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Recent gains in the fight against Boko Haram have justified growing calls for appropriate sanctions for those found complicit in playing politics with an insurgency that has claimed more than 13,000 lives, placed hundreds in captivity, displaced thousands and virtually grounded the economy of Nigeria’s northeast.

After months of turning the blind eye to the criminality in the northeast, Nigeria’s embattled president, Goodluck Jonathan, confessed last week that his government all along took Boko Haram for granted! The president, with his tongue in his cheeks, even issued a presidential order to Nigerian troops to capture Boko Haram leader, Abubakar Shekau, before election day! This is a radical departure from the president’s usual recriminations! It is as well proof, if more was needed, that the government all along took Nigerians for granted by playing politics with an insurgency that has claimed more than 13,000 lives, placed hundreds in captivity, displaced thousands and virtually grounded the economy of the northeast.

Of course, Boko Haram is not Mr. Jonathan’s creation; he inherited it. But then, the Boko Haram insurgency was one of the inherited ills the president consistently swore to tackle since his inauguration in 2011. What is more, he has effectively been in the saddle for five years. Is it the blood of 13,000 Nigerians that has suddenly awoken the president to the danger posed by Boko Haram? Or is it the reality of March 28 that suddenly stirred him? For all Nigerians cared, Mr. Jonathan could have passed the buck as usual, especially as he did with shifting the February 14 elections, by claiming that he was not consulted on the security situation.

It has not been all gloom and doom and Nigerians are realising that man too can bite dog. At least, Nigerians are excited to learn that their soldiers no longer flee and abandon their weapons at the rumoured approach of Boko Haram fighters. Troops from neighbouring Cameroon, Chad and Niger have made that possible. But for these liberating troops, chances are that Boko Haram would have further entrenched and captured more territory. Nigerians, especially those caught in the web of Boko Haram insurgency, would forever remain grateful to the liberating troops who took the initiative in the fight against the insurgents so that Nigerians can live peace.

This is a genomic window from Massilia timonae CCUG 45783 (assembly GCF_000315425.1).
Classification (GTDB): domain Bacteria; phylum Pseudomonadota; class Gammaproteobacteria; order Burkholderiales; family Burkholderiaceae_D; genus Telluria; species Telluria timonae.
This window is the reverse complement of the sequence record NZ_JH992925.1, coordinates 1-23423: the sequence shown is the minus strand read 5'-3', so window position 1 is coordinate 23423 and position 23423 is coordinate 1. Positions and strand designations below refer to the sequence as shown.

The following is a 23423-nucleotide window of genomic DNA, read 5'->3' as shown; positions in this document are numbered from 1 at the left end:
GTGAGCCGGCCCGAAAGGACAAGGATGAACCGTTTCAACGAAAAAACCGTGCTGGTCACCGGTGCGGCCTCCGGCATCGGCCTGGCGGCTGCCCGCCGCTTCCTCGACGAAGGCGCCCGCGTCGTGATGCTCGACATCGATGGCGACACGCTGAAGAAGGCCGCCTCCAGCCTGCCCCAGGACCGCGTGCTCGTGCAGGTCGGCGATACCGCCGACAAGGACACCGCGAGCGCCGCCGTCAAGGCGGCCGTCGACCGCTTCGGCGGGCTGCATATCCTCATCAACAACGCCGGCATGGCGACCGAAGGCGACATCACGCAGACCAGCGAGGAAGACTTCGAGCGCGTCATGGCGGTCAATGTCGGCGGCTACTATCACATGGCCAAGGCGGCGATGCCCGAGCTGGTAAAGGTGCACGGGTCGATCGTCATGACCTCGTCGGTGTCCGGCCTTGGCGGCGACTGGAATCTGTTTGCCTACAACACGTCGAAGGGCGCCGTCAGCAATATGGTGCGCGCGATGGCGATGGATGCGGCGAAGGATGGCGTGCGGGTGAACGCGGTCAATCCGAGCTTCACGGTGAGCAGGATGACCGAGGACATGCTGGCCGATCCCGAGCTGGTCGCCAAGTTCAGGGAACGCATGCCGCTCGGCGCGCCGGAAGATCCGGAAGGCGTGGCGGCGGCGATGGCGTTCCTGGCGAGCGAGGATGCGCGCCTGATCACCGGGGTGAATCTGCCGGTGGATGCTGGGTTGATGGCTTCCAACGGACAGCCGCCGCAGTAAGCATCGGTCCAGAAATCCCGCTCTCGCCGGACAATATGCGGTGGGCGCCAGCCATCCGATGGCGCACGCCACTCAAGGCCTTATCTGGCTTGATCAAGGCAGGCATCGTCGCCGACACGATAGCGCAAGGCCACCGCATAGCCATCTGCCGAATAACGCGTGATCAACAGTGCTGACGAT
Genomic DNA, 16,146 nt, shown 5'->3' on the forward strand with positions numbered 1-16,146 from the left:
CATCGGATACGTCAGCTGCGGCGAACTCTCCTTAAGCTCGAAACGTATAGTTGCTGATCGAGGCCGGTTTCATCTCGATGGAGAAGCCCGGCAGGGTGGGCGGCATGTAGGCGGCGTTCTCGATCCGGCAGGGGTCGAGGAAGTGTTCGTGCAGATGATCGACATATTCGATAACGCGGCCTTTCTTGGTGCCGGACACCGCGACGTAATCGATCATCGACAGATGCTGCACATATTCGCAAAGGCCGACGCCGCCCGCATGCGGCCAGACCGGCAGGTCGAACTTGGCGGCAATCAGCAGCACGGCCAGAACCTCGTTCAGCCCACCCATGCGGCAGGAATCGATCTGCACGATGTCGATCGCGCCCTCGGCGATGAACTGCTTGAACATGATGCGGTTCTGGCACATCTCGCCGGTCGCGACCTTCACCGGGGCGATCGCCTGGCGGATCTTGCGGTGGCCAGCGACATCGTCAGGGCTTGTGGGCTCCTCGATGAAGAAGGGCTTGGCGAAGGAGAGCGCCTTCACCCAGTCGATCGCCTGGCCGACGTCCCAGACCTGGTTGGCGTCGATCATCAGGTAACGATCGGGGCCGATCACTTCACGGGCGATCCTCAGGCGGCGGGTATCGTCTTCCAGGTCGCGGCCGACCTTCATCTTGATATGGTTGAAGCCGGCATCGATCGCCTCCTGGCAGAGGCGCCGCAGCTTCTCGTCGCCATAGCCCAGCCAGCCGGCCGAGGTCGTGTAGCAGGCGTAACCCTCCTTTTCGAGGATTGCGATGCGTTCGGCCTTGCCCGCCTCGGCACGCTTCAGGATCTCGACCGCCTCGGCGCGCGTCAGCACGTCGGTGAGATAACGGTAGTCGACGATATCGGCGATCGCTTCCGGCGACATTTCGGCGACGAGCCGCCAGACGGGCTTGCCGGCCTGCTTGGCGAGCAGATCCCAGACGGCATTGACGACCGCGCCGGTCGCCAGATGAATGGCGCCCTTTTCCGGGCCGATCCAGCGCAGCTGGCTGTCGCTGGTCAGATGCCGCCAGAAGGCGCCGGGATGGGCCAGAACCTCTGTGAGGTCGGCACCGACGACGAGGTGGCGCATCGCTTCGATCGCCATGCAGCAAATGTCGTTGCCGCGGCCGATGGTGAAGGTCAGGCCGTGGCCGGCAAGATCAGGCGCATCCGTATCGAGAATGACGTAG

But, while Nigerians praise the foreign troops, generals at Nigeria’s defence headquarters saw the need to join issues with home governments of these liberating troops over who dislodged Boko Haram fighters from where. Rather than bickering needlessly, one would have expected the generals to blame a system that was deliberately designed to make soldiers scamper from the battlefront. Soldiers are not politicians; it is politicians that revel in turning their chests into drums to celebrate emptiness. This apparently explains why Nigerians are justifiably scandalized that politicians prefer to employ soldiers not to rout insurgents but to intimidate innocent voters at polling booths especially at a time of heightened allegations that soldiers were used to rig the Ekiti governorship election.

If anything, recent ‘gains’ against Boko Haram further firm the belief that the civilised world was not unduly hysterical in accusing Nigerian authorities of playing politics with the insurgency. It is repulsive enough for a clueless government to resort to intimidation of voters in its attempt to cling to power. But the line is crossed the moment government turns a blind eye to, and is even desirous of scoring cheap political point from, the decimation of its most-prized resource. Whoever turned the blind eye as Boko Haram members abducted, raped, maimed and killed Nigerians and despoiled the northeast is complicit And much of the blame should be placed at the doorstep of President Goodluck Jonathan, a man who has a special knack for regional and parochial politics.